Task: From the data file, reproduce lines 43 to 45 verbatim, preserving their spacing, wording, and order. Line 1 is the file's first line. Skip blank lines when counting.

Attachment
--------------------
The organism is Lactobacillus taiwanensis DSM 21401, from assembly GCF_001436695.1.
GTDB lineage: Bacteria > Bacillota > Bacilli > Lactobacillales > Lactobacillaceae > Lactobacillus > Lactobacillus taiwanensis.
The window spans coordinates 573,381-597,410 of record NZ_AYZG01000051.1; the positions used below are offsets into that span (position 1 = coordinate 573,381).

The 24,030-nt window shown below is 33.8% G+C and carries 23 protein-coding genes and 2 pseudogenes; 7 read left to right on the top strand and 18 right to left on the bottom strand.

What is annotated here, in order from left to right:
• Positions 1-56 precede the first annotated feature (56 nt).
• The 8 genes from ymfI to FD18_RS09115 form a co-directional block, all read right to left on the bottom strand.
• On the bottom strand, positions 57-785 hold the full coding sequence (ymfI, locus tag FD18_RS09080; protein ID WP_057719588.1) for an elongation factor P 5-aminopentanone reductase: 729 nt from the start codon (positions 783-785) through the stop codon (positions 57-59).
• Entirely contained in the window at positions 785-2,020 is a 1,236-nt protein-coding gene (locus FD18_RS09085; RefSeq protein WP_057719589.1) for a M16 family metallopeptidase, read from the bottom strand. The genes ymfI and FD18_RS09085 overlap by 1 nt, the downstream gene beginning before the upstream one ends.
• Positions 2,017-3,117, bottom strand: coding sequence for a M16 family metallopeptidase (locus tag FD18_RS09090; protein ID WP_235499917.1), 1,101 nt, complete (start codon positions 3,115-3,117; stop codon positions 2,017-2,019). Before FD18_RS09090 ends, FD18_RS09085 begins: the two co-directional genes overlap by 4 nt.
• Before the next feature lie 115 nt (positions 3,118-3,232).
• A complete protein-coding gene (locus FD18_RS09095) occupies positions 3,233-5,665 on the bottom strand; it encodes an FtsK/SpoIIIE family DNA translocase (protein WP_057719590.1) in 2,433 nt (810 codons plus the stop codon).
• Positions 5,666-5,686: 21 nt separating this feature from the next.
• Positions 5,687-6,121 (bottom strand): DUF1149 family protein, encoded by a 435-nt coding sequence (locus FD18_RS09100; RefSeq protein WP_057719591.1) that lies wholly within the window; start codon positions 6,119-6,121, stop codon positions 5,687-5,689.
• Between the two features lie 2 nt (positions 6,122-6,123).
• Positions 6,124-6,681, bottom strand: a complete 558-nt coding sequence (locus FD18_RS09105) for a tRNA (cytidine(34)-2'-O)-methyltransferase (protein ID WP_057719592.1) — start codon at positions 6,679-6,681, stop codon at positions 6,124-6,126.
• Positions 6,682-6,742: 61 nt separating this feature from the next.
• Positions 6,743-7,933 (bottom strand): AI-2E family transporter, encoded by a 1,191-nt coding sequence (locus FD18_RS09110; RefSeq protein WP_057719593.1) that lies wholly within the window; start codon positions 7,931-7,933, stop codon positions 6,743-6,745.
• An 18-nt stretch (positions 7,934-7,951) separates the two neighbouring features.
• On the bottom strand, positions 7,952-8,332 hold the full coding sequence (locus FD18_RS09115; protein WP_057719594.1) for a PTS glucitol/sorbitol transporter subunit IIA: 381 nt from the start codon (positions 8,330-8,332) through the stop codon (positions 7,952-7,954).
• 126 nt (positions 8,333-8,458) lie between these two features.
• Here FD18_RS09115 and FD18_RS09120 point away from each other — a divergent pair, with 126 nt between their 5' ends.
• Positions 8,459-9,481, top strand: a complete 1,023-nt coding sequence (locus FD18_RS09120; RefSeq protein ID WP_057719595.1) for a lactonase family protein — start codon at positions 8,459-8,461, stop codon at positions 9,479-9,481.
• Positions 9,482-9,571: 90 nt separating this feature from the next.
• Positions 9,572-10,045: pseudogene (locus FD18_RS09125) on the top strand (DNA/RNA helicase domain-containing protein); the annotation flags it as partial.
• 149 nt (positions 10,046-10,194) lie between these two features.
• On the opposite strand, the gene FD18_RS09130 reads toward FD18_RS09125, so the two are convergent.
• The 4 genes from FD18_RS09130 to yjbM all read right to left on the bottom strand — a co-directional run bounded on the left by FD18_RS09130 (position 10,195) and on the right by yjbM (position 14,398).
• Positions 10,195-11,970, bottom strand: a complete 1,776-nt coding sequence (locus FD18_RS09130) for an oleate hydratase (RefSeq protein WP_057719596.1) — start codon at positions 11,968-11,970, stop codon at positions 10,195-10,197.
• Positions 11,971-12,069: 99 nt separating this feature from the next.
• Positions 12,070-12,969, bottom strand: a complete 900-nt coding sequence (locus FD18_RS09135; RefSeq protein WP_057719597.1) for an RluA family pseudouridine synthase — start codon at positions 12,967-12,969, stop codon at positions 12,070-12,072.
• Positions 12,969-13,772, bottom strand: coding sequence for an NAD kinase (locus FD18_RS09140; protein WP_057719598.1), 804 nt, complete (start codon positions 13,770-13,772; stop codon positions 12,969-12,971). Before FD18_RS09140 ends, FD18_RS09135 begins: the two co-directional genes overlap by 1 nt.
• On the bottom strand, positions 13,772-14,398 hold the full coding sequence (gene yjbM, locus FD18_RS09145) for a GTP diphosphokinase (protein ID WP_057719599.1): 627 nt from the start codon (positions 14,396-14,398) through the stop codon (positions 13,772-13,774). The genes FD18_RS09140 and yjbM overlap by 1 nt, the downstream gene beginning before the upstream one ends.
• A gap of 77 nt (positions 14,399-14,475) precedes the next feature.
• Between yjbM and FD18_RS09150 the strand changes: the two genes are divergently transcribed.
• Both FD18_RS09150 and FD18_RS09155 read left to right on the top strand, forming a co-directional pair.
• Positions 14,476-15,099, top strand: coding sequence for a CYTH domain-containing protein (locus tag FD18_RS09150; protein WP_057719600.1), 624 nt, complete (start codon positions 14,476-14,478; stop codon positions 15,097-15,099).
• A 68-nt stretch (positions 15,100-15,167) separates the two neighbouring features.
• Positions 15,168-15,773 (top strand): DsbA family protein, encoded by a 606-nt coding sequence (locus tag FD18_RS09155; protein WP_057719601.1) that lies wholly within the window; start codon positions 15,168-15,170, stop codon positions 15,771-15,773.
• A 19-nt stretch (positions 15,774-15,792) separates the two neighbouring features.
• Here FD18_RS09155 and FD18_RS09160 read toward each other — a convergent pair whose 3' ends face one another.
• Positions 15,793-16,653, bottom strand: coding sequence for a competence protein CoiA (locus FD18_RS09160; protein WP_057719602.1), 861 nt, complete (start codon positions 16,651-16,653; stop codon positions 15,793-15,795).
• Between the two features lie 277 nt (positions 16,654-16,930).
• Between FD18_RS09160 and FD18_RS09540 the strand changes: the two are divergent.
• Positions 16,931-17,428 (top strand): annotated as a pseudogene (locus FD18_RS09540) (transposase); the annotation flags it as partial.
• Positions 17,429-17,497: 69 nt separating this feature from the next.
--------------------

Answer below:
• Between the two features lie 277 nt (positions 16,654-16,930).
• Between FD18_RS09160 and FD18_RS09540 the strand changes: the two are divergent.
• Positions 16,931-17,428 (top strand): annotated as a pseudogene (locus FD18_RS09540) (transposase); the annotation flags it as partial.